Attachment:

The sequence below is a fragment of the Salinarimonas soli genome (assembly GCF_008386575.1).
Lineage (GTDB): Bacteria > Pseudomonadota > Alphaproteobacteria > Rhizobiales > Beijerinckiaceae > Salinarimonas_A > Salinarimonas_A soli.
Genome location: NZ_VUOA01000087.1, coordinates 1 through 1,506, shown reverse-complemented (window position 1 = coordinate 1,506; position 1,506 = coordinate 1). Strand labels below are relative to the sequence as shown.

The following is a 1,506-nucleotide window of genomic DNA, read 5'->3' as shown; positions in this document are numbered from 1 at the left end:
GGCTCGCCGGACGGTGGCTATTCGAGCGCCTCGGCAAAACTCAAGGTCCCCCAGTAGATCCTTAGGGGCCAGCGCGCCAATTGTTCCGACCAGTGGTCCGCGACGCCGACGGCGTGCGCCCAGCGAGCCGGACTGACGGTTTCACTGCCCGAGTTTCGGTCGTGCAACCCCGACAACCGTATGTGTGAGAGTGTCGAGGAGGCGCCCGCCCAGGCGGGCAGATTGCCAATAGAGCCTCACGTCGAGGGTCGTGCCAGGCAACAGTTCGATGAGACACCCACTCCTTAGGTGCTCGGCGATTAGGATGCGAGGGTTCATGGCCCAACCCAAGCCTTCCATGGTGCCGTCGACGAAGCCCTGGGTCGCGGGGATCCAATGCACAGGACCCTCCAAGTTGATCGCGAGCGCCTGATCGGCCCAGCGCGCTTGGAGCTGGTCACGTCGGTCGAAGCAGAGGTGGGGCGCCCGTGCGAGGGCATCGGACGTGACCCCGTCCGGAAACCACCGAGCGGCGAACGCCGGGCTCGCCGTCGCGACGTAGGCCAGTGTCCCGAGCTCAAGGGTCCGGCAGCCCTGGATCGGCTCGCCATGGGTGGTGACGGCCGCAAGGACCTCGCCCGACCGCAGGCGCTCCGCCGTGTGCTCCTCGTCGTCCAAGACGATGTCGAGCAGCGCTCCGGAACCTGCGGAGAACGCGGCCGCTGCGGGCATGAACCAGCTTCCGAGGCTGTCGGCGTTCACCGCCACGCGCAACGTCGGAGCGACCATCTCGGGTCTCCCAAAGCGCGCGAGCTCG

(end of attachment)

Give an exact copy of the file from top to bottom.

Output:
The sequence below is a fragment of the Salinarimonas soli genome (assembly GCF_008386575.1).
Lineage (GTDB): Bacteria > Pseudomonadota > Alphaproteobacteria > Rhizobiales > Beijerinckiaceae > Salinarimonas_A > Salinarimonas_A soli.
Genome location: NZ_VUOA01000087.1, coordinates 1 through 1,506, shown reverse-complemented (window position 1 = coordinate 1,506; position 1,506 = coordinate 1). Strand labels below are relative to the sequence as shown.

The following is a 1,506-nucleotide window of genomic DNA, read 5'->3' as shown; positions in this document are numbered from 1 at the left end:
GGCTCGCCGGACGGTGGCTATTCGAGCGCCTCGGCAAAACTCAAGGTCCCCCAGTAGATCCTTAGGGGCCAGCGCGCCAATTGTTCCGACCAGTGGTCCGCGACGCCGACGGCGTGCGCCCAGCGAGCCGGACTGACGGTTTCACTGCCCGAGTTTCGGTCGTGCAACCCCGACAACCGTATGTGTGAGAGTGTCGAGGAGGCGCCCGCCCAGGCGGGCAGATTGCCAATAGAGCCTCACGTCGAGGGTCGTGCCAGGCAACAGTTCGATGAGACACCCACTCCTTAGGTGCTCGGCGATTAGGATGCGAGGGTTCATGGCCCAACCCAAGCCTTCCATGGTGCCGTCGACGAAGCCCTGGGTCGCGGGGATCCAATGCACAGGACCCTCCAAGTTGATCGCGAGCGCCTGATCGGCCCAGCGCGCTTGGAGCTGGTCACGTCGGTCGAAGCAGAGGTGGGGCGCCCGTGCGAGGGCATCGGACGTGACCCCGTCCGGAAACCACCGAGCGGCGAACGCCGGGCTCGCCGTCGCGACGTAGGCCAGTGTCCCGAGCTCAAGGGTCCGGCAGCCCTGGATCGGCTCGCCATGGGTGGTGACGGCCGCAAGGACCTCGCCCGACCGCAGGCGCTCCGCCGTGTGCTCCTCGTCGTCCAAGACGATGTCGAGCAGCGCTCCGGAACCTGCGGAGAACGCGGCCGCTGCGGGCATGAACCAGCTTCCGAGGCTGTCGGCGTTCACCGCCACGCGCAACGTCGGAGCGACCATCTCGGGTCTCCCAAAGCGCGCGAGCTCG